England’s Worst King? Probably

King Æthelred the Unready (c.968 – 23 April 1016). Reigned 978-1013/1014 – 1016

‘The Unready’ nickname comes from the Old English, Unræd, and means not that he was unprepared but that he was ill-advised. It is a play on his Christian name, which means ‘noble counsel’. The people of England always preferred to place the blame for the calamities that befell them through Æthelred’s long reign on the men around the king rather than the king himself. Æthelred, ever one to pass the buck, was likely all too happy to allow his councillors to take the blame. He even managed to escape the blame for how he came to the throne in the first place.

On the death of his father, Edgar the Peaceful, in 975, Æthelred’s elder half brother, Edward, took the throne. Edward reigned for three years until he made the mistake of going to visit Æthelred, his half brother, and his step mother, Queen Ælfthryth, at Corfe Castle, their stronghold in Dorset. When Edward arrived, he was greeted respectfully by Æthelred’s men but then, before the king could dismount, they grabbed his arms, immobilising him, and stabbed Edward to death.

Æthelred was only ten, so he was not held responsible for Edward’s murder. With no other princes available, Æthelred became king, ruling first with the support of a council of leading men and his formidable mother.

The early years of Æthelred’s reign saw considerable reform and, indeed, if left in peace he might have gone down in history as a good king save for the circumstances of his taking the throne. But Æthelred was not to be left in peace.

After a hundred years of peace, the Vikings were back.

A major Viking fleet appeared in 991 and defeated an English army near Maldon. Showing that the English, even then, liked nothing better than glorifying a valiant defeat, the battle was commemorated in the Old English poem ‘The Battle of Maldon’, which tells how the liege men of Byrhtnoth decided to fight to the death alongside their fallen lord rather than flee the fight.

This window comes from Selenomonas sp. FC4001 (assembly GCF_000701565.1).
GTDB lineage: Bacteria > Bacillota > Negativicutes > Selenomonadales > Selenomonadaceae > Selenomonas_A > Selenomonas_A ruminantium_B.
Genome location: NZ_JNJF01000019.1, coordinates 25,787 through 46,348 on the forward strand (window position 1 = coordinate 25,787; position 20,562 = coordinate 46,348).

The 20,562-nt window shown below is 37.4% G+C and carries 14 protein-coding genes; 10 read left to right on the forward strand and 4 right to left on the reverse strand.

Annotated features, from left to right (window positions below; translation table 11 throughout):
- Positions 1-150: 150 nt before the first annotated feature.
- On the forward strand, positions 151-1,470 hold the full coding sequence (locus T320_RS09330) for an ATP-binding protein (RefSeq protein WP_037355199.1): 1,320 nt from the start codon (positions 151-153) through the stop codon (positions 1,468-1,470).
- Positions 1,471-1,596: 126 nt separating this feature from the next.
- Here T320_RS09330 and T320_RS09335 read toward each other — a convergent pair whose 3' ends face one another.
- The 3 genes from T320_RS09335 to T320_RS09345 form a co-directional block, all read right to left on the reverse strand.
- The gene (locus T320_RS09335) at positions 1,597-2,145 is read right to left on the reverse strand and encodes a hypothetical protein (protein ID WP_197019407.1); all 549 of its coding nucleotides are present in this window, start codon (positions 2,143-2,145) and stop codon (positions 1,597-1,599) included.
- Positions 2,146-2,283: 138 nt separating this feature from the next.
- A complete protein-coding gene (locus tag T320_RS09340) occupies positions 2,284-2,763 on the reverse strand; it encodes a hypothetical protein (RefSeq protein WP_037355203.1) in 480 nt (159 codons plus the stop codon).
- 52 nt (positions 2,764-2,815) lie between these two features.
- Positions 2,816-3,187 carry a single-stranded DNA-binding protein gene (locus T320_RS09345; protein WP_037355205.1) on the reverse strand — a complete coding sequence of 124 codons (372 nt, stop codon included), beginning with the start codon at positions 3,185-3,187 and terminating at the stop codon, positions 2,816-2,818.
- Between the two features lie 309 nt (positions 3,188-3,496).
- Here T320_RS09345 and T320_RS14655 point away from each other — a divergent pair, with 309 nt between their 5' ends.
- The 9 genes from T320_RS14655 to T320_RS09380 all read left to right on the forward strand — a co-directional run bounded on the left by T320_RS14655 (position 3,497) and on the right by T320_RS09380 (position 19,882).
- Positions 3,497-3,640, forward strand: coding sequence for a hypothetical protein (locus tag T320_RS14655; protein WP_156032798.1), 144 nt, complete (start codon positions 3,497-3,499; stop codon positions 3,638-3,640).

One defeat was enough. Æthelred paid off the Vikings. This first time, the cost of peace was 10,000 pounds. The Danes took the money and then returned for more next year and the year after. Second time round, the cost had risen to 22,000 pounds of gold and silver. The third time, it was 24,000 pounds. The fourth, 36,000 pounds. The fifth, 48,000 poounds.

Æthelred had inherited the most efficient tax-gathering government in Europe, and he set about milking the realm to pay off the Danes. But where others before him had paid Viking fleets to buy time, Æthelred and his advisers appeared to have no other strategy: Æthelred never once faced the Vikings in battle.

What he did do was enter an alliance with Duke Richard of Normandy to try to deny Viking fleets safe harbour across the Channel: to cement the alliance, the recently widowed Æthelred married the duke’s sister, Emma, starting the relationship with Normandy that would play out, two generations later, in the second conquest of England.

It was the second conquest, because by 1013, the English were a thoroughly demoralized people, ripe for invasion, and King Swein Forkbeard of Denmark duly obliged. Æthelred fled into exile. But then, on 3 February 1014, Swein Forkbeard, with the country beneath his whiskers, died of natural causes.

Æthelred returned, promising to rule better, but the murder of two earls by his favoured councilor, Eadric Streona, showed that nothing had changed. Swein’s son, Cnut, returned at the head of a new invasion fleet and Æthelred finally did something for his country: he died, leaving his son, Edmund Ironside to lead the fight against Cnut.


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